Inspeere’s peer-to-peer backup storage protects against ransomware

Profile: French startup Inspeere believes a backup stored across six to nine peer sites in encoded and compressed fragments is effectively impervious to ransomware attacks and can meet sovereignty requirements as well as being green.

Inspeere’s technology is based on computer science research and a patent by University Cote d’Azur professor Olivier Dalle. He left academia after 20 years to co-found Inspeere with French serial entrepreneur Michaël Ferrec in 2018. Inspeere was initially self-funded by its founders, then helped by French institutions, and has just received a €600,000 ($647,240) investment from the Business Angels of the Grandes Écoles, Defense Angels, Arts et Métiers Business Angels, the NACO fund managed by M/Capital, BPI France, Airbus Développement and the University of Côte d’Azur.

The background is that organizations should back up up their data using a 3-2-1 principle – meaning three copies of the data on two different media types with one copy stored externally. But a backup copy is inherently vulnerable to malware attacks. If, instead, the external copy is split into fragments which are encoded and compressed and stored on different systems, then an attacker would have to recombine, decode and decompress all the fragments to capture the data.

Dalle presented Inspeere’s Datis software product to an IT Press Tour audience in Madrid. It uses blockchain-based (distributed ledger technology) peer-to-peer technology to accomplish this, holding a local copy and distributing the external copy among six to nine peer systems. Each member of the peer group provides disk space for the fragment copies and uses the other peer group members as recipients of its own encoded, compressed and fragmented backup files.

Essentially, Datis is is a peer-to-peer storage system marketed as a backup target. Each peer is has an x64 processor and runs Debian Linux with a ZFS filesystem. An incoming backup file is received by the system. It is compressed, encoded and split into fragments. The ZFS read-only snapshot and replication capability is used to distribute the fragments to the peer systems with Reed-Solomon error correction. 

This can be configured as, say, four nodes with two error-correcting parity nodes, such that any three peer systems can reconstitute the whole file – thus protecting against peer system and fragment loss. Permanent peer failure is like a RAID rebuild process.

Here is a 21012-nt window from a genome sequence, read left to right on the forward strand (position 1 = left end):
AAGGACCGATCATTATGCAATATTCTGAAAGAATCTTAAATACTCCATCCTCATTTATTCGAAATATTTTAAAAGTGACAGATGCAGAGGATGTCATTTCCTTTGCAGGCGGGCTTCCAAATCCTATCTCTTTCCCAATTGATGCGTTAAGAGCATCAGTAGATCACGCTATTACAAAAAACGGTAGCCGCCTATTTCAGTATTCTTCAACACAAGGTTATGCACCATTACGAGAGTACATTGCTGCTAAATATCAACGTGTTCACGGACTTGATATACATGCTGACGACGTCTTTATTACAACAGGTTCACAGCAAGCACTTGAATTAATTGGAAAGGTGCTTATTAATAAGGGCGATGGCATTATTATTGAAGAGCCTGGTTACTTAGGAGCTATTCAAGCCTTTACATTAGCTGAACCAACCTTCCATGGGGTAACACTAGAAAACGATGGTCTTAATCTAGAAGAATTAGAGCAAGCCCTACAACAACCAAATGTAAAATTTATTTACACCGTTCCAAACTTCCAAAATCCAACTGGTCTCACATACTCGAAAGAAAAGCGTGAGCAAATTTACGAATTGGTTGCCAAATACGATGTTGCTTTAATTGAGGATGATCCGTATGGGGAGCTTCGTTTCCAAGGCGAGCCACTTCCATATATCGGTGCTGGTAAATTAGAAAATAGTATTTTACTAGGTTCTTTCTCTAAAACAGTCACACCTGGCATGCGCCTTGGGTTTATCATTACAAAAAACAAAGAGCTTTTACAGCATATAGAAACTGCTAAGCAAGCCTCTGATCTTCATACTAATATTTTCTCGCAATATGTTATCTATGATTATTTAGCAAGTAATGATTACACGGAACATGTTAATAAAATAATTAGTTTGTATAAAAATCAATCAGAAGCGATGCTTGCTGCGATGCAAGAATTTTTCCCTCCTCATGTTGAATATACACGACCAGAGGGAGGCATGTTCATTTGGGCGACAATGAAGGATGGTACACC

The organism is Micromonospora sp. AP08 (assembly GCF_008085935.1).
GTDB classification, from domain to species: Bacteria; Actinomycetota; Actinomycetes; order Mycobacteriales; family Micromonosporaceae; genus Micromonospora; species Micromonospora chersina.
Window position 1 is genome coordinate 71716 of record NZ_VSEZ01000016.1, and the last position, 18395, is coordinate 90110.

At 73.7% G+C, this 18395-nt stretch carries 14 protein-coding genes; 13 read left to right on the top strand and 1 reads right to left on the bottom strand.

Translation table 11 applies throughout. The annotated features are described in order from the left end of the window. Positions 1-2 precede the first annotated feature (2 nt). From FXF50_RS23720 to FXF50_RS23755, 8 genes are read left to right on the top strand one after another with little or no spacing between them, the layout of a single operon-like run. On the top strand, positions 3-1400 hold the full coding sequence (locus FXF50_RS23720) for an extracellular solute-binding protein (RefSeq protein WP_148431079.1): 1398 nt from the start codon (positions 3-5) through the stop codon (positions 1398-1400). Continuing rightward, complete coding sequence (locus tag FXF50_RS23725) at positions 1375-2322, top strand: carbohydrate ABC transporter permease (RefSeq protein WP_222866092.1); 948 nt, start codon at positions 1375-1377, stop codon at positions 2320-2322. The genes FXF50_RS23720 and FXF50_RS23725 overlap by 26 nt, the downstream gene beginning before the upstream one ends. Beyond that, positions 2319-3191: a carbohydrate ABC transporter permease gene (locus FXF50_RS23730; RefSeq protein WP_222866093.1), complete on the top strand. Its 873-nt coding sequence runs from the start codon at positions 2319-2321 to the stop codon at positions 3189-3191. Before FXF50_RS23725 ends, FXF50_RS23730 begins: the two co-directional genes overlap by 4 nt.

Dalle explained: “ZFS does the compression and encoding and replication. We add the splitting.” Datis itself has no access to customers’ data and its backup style is incremental forever.

Inspeere has tweaked ZFS so that a local ZFS system is actually based on dispersed and independent ZFS peers. It has technology to divide traffic streams in a network – called SPLIT-IT, SAVVY dynamic load balancing tech, and DATASMOOTH to optimize bandwidth. 

A receiving peer site will treat stream slices as files. Restoration means the set of peers has to replicate slices back to the originator – just enough to rebuild the data, not all the distributed slices. So a restore can take less time than original backup process.

Datis can enforce sovereignty, as peers’ geo locations can be restricted.

Dalle said Inspeere can support S3 and does support UrBackup, which is popular in universities.

The startup has around 80 customers and is edge-site focussed. It says that, as peers support each other, no actual datacenter is needed to store the backup. Therefore Datis, compared to other datacenter-using backup systems, uses less energy in its operation.

“We target small vertical market communities – like schools,” Dalle said, and “we want to move up market to mid-market companies. We will need to be able to backup NetApp filers.” It is working through reselling partners and has one MSP. It may expand that channel. 

We have here a small French backup target supplier with unique technology that is related to the web3, distributed storage technology used by Storj and Cubbit. Although it uses blockchain technology, it’s not into crypto and is quite happy using euros. Pricing for small customers starts at €100/month.

Find out more about Inspeere here.